Archive for the ‘Sanitation’ Category
By Stephanie Cheng, PharmD, MPH Candidate 2013 – Harvard School of Public Health
When I found out that I was going to the Kumbh Mela to map toilets and sanitation at the Kumbh, I wouldn’t say I was exactly jumping for joy and cringed slightly at the thought of wandering around the Kumbh taking pictures of toilets and asking strangers personal questions about their bathroom habits. Not exactly a glamorous topic. However, considering the massive scale of migration of people from all over the world to this relatively small and compact area, water and sanitation becomes a huge public health issue in terms of preventing the spread of diseases, particularly those associated with waste and improper sanitation such as cholera.
The water and sanitation team, which consisted of Dr. Richard Cash, Candace Brown and myself from Harvard School of Public Health and Leila Shayegan from Harvard University Faculty of Arts and Sciences, would not proclaim ourselves as experts on toilets. However by the end of our visit, we could confidently identify the various types of bathroom facilities. The variety of facilities takes into consideration the fact that pilgrims come from all sorts of backgrounds and are use to a wide variety of toilets. A sign designates which toilets are for males and which are for females. Read the rest of this entry »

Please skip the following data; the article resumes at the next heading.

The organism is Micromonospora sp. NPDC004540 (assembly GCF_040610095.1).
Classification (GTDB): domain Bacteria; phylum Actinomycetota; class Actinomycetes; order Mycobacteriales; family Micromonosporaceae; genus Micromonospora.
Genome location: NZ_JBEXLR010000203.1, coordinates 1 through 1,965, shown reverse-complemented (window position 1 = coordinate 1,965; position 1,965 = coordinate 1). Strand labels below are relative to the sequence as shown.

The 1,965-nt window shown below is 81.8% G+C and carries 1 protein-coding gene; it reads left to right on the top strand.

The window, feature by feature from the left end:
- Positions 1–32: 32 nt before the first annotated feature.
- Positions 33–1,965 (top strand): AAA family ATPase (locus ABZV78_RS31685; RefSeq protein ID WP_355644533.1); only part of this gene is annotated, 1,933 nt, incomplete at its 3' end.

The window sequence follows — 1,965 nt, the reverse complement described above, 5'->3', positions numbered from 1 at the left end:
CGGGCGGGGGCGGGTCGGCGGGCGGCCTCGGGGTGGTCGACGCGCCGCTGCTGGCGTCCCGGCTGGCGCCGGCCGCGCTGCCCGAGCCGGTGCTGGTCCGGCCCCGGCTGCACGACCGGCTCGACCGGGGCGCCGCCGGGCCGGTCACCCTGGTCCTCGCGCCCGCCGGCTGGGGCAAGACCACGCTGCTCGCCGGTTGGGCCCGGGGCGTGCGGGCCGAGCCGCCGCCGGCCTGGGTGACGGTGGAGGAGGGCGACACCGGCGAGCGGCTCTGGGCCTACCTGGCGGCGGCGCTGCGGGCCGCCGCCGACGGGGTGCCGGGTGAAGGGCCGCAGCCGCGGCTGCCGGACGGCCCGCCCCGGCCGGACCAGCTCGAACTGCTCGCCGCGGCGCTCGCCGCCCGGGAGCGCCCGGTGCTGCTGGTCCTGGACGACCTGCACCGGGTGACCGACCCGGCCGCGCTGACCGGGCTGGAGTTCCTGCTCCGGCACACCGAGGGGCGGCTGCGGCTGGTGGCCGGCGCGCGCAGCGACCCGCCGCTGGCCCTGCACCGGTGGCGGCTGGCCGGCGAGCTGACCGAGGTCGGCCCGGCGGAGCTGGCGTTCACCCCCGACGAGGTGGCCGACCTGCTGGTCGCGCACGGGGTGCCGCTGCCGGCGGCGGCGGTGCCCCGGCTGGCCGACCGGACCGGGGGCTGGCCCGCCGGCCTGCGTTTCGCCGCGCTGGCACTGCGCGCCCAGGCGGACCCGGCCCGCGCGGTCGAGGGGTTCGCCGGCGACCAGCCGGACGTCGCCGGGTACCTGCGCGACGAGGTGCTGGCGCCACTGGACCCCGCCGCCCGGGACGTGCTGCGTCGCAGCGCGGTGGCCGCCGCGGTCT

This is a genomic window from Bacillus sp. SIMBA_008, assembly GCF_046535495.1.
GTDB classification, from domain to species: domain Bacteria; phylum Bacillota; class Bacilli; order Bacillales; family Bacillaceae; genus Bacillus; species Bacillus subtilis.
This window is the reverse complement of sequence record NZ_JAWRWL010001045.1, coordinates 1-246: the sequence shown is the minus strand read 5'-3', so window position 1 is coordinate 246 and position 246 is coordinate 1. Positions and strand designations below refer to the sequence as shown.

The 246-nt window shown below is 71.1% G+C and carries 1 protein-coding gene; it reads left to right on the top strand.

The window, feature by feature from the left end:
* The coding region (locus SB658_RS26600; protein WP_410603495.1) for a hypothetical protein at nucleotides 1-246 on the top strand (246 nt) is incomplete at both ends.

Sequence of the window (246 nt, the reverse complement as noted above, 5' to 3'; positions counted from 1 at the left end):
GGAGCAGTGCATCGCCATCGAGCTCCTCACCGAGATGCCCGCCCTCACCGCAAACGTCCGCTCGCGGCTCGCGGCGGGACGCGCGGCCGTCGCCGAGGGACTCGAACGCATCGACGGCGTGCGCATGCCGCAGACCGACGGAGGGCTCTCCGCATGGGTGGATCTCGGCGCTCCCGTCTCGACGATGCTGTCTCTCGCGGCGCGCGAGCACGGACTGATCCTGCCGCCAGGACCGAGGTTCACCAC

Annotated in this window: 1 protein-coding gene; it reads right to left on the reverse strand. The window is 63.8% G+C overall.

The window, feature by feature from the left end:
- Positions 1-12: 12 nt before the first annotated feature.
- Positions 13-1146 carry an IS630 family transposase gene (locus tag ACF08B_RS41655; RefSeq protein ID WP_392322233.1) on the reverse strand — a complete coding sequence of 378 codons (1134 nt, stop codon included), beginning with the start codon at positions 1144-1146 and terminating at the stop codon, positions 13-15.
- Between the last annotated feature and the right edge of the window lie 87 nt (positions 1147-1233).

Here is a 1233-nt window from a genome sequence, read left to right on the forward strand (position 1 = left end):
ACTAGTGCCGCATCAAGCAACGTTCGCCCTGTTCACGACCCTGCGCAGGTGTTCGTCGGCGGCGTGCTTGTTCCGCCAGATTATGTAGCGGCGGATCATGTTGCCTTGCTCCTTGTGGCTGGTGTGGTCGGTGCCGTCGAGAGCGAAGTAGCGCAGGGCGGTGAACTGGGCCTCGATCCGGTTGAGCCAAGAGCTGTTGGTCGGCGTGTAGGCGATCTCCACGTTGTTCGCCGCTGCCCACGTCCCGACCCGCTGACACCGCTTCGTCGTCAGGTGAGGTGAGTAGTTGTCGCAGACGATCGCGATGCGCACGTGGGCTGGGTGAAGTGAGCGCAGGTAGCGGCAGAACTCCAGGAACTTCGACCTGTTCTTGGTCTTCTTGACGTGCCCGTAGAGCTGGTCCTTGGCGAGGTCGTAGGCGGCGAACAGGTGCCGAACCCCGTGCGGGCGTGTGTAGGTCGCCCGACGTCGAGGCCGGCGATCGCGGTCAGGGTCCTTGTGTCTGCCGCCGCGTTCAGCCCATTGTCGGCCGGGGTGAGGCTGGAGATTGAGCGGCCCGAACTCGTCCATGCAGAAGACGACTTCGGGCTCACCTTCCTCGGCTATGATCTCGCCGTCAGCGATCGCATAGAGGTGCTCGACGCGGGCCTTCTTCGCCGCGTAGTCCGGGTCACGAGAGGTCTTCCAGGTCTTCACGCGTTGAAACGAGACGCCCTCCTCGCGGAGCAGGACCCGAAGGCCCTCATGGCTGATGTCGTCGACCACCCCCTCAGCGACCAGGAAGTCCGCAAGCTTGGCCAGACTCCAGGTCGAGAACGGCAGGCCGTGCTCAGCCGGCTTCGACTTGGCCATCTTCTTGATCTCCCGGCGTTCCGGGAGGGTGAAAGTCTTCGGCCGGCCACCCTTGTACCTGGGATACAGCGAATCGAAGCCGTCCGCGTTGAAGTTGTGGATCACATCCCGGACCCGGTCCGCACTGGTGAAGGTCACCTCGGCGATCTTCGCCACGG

There are five main types of toilets at the site: the commonly used, squat on the ground anywhere, a temporarily constructed semi private 4×6 inch enclosure, large public 50x 50 feet open space enclosed by corrugated metal sheets, 4×4 inch individual private cubicles lined adjacent to living tents for kumbh workers residing on the site, “no discharge toilets” and the sophisticated bio toilets (see image) where 90% of solid waste is converted to liquid that is passed through an underground four chamber filtration tank that finally leaches the almost clean water into the ground.The bio toilets are prefabricated structures that can be easily constructed in 24 hours.One of the problems with the bio toilets was its use capacity. It is designed for 200 uses per day but the day of one of the main bathing date (Jan 14) they had 1000 people traffic through the facility leading to a bad jam!